1. Make prospects imagine a desired outcome
Here’s an important rule I want to share with you that you don’t hear in any other B2B SaaS copywriting blog:
Featured-driven copy is weak.
Benefit-driven copy is good.
Copy that makes prospects visualize an outcome is persuasive.
So what do I mean by this? Let’s go through each of these step-by-step. We’ve just been through the ins and outs of feature-driven copy, so we can push that aside. Many B2B SaaS copywriters will argue that benefit-driven copy is the way forward.
Yes, to an extent.
Customers are interested in what benefits your SaaS solution can provide.
They are more interested in what the outcome will look like.
Let’s look at an example using Loom.
Note: Loom is a screen recording software that can help you get your messaging across in instantly shareable videos.
Example 1A: Benefit-driven copy
The homepage copy here is flat. Yes, it’s benefit-driven but it doesn’t dig deep enough into the reader’s emotions.
Example 1B on the other hand is quite the upgrade.
Example 1B: Visualizing an outcome
Any manager who’s been around the block a few times will know just how boring and time-consuming meetings can be.
Loom know these are common pain points and have targeted them in their homepage copy with a powerful visualization – fewer meetings.
The copy here is clever.
By using antithesis, the copy illustrates a sharp contrast that draws attention to the fact that Loom can be used as an alternative to meetings.
And because the copy visualizes the outcome of using Loom, prospects gain a deeper understanding of what the product is and the value it offers.
A few pointers on how to make your copy visualize an outcome
Not many SaaS companies know this secret – 80% of copywriting is understanding your target audience. The words on the page have to be aligned to the needs of your customer – any mismatch you’ll flunk your copy.
And so, you need to understand your customer’s problems, pain points, challenges, and desired outcomes. Here’s a quick three-step process to writing copy that visualizes the end result of using your software:
- Identify your target market’s biggest problem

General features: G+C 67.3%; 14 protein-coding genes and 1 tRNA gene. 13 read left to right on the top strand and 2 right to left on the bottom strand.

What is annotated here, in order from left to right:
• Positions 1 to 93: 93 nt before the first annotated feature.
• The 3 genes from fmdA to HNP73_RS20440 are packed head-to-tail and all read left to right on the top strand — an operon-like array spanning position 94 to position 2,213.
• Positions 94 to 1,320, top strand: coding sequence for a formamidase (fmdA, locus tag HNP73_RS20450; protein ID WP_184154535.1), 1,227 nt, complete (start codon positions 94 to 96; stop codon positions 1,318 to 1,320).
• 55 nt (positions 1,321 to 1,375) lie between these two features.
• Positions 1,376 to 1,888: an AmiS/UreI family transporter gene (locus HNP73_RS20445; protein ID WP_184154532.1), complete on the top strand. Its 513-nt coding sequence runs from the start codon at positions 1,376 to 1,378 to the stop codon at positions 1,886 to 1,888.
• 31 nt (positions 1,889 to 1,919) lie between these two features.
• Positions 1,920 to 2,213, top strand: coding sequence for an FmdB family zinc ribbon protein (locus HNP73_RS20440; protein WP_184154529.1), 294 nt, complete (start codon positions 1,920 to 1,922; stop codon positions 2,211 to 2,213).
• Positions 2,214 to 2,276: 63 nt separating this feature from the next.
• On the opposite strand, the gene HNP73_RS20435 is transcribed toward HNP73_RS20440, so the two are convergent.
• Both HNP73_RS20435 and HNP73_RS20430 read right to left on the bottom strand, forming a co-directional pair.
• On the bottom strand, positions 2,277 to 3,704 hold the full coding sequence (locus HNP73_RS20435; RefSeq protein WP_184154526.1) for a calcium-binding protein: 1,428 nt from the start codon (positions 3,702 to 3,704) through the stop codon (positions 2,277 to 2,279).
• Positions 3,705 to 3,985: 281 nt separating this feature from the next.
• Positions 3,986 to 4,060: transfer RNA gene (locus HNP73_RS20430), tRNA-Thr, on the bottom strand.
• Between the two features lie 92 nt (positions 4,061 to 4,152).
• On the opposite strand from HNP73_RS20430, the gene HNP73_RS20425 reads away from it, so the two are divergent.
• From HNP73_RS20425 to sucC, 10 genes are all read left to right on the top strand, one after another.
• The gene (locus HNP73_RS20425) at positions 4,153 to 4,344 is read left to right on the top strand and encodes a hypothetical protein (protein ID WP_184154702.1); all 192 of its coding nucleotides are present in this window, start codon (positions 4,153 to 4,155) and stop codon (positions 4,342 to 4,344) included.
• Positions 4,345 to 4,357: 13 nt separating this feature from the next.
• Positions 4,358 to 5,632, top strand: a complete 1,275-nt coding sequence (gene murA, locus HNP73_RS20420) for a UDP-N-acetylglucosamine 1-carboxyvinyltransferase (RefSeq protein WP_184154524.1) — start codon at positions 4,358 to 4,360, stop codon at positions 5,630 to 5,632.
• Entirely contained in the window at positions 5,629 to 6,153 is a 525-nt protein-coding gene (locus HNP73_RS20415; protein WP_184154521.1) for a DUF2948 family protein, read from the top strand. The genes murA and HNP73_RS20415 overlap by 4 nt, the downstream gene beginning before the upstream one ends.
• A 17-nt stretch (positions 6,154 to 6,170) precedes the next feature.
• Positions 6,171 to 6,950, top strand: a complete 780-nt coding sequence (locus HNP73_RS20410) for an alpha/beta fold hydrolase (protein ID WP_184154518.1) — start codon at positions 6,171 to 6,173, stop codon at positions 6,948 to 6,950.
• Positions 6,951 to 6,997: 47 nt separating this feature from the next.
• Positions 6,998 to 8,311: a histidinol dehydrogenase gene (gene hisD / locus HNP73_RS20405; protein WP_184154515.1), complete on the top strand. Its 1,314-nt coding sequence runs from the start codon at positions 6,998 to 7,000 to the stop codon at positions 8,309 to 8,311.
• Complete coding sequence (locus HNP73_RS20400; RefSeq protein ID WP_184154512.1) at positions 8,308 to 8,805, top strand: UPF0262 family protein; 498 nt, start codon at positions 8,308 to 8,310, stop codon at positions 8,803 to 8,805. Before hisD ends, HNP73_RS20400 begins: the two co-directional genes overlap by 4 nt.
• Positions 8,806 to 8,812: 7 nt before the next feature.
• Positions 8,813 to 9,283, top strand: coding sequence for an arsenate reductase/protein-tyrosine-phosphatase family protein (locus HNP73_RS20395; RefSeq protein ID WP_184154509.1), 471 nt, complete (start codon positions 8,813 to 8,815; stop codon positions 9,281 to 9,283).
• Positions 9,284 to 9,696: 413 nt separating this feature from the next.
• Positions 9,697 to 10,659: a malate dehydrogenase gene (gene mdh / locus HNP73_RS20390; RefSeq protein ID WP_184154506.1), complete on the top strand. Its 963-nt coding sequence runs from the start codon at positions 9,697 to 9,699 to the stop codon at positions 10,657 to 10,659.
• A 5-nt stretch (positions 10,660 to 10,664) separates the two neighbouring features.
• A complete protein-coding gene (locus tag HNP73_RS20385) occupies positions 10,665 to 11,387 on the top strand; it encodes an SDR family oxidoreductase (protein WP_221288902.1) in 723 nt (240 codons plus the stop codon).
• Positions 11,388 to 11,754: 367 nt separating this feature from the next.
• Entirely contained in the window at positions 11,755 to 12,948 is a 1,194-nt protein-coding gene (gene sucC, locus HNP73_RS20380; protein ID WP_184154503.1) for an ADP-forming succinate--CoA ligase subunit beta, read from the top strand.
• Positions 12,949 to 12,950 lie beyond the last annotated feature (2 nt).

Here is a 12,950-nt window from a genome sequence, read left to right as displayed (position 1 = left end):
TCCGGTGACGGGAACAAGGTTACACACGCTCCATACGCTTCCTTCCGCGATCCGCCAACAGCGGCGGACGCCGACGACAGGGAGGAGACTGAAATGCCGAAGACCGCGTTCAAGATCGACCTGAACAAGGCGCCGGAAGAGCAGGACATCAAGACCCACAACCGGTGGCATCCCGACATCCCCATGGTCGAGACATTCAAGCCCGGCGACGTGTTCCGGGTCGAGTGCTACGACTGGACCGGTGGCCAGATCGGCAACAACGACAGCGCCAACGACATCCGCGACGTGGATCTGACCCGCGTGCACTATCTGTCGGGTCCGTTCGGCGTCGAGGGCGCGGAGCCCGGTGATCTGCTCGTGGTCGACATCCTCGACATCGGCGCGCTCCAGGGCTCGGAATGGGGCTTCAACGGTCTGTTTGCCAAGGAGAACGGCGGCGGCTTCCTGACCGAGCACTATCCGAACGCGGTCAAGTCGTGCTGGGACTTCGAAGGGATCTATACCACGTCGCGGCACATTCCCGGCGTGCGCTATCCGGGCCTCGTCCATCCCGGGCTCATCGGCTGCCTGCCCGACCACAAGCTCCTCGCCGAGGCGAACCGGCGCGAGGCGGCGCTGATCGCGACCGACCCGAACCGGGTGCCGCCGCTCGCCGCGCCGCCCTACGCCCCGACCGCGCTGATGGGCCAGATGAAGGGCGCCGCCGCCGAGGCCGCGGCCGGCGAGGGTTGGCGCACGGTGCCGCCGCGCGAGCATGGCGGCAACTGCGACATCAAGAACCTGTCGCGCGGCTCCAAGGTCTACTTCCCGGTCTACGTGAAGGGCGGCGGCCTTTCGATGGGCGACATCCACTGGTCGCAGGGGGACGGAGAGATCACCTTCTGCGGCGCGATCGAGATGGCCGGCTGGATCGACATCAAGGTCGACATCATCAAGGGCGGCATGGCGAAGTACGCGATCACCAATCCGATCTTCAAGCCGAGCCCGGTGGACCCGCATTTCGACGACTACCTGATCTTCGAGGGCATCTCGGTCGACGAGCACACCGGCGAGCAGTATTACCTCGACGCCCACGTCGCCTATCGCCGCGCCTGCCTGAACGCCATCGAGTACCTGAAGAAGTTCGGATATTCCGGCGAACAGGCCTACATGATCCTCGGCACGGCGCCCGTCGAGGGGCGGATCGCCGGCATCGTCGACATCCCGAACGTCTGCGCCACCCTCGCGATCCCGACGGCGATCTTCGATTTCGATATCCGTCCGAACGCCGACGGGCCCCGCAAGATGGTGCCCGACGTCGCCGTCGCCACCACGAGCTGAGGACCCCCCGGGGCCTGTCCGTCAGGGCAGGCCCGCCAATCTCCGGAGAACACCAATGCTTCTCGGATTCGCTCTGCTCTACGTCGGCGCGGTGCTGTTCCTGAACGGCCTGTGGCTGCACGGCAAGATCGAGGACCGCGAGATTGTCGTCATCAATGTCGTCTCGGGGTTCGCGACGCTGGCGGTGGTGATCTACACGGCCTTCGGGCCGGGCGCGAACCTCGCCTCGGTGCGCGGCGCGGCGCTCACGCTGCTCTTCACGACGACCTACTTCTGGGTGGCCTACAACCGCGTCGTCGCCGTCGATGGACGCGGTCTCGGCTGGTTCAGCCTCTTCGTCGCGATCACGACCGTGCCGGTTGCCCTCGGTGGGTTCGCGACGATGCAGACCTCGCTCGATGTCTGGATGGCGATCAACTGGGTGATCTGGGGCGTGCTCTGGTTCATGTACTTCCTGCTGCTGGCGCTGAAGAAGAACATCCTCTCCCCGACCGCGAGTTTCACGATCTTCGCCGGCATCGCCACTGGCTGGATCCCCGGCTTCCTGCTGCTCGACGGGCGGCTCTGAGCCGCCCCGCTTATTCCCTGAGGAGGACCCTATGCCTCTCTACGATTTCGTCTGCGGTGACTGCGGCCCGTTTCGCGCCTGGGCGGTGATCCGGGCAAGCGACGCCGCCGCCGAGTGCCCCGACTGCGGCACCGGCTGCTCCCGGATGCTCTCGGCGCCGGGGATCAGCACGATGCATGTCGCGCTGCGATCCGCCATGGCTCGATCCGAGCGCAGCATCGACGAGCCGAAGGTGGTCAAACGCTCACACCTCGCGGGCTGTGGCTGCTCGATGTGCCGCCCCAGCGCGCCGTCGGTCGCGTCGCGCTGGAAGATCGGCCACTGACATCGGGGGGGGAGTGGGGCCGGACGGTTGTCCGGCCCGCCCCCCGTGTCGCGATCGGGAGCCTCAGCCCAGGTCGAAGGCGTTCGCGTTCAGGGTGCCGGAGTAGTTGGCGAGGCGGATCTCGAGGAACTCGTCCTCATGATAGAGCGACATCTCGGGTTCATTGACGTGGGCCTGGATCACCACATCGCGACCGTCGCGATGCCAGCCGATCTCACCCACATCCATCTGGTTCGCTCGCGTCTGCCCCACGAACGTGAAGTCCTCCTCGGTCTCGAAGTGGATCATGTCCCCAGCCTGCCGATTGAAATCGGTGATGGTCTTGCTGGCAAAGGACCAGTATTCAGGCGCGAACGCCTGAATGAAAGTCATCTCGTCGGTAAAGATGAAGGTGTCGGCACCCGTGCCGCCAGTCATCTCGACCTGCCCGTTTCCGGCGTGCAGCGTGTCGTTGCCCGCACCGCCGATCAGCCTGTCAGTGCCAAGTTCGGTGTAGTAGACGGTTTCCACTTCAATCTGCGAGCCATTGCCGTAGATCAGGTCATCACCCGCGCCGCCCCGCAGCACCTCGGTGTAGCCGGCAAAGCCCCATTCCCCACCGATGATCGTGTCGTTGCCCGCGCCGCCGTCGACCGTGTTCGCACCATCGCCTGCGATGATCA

- Find out what their desired outcome is
- Make them visualize their desired outcome with pain point-driven copy
Ok, moving on…
2. Communicate credibility
Why should I trust you?
Every prospect will be asking this question when they land on your homepage. You don’t have long to make a strong first impression – 8 seconds to be exact. If you can communicate credibility then you’ll immediately gain momentum by pulling prospects deeper into your website.
There are a few ways you can achieve this. Check.
Insert a logo banner above the fold
Above the fold is the section at the top of the page that’s visible without scrolling down on the website. This section has just as much importance as your Tinder profile picture.
If visitors like the look of you, they’ll search a bit deeper. If not, they’ll bounce off to another profile to find what they’re looking for. First impressions count and a logo banner will instantly instil trust into the reader.
Anyway, let’s see how HotJar have used a logo banner.
TechSmith. Microsoft. Nintendo. Hubspot. Adobe…
The list goes on (it’s a sliding banner).
If all these heavyweight brands are using HubSpot, then why wouldn’t you?
Logo banners are powerful because they highlight the prestigious businesses that are using your software, which instantly communicates credibility.
This also creates a sense of FOMO (fear of missing out).
If they’re all using it, shouldn’t I be as well?
Above the fold is not a place for you to be modest. If you have had any customers that have used your SaaS solution, let the world know about it.
Highlight how many users you have
This is another subtle but powerful persuasion trick that goes a long way toward building trust for software companies. Check the image below.
Trusted by 1,148,546 websites.
In 180+ countries.
Not bad eh?
Once again, prospects will be feeling at least a tinge of FOMO and will be more confident that Hotjar’s product is a solution that can solve their products.
From simply using a logo banner and displaying the number of users, Hotjar have demonstrated a hell of an amount of credibility.
All from just a glance.
It’s that easy.
But what if you don’t have a roster of reputable clients to show off or millions of users to boast about?
There’s another way.
It’s one thing to say that your SaaS solution is the best thing since sliced bread. And it’s another for this statement to come straight from the horse’s mouth.
Do both and you’ve got yourself a slam dunk.
Big statements. Supported by evidence. This is something that should exist both on your homepage and landing page. Here’s how to use testimonials in a way that maximizes persuasion.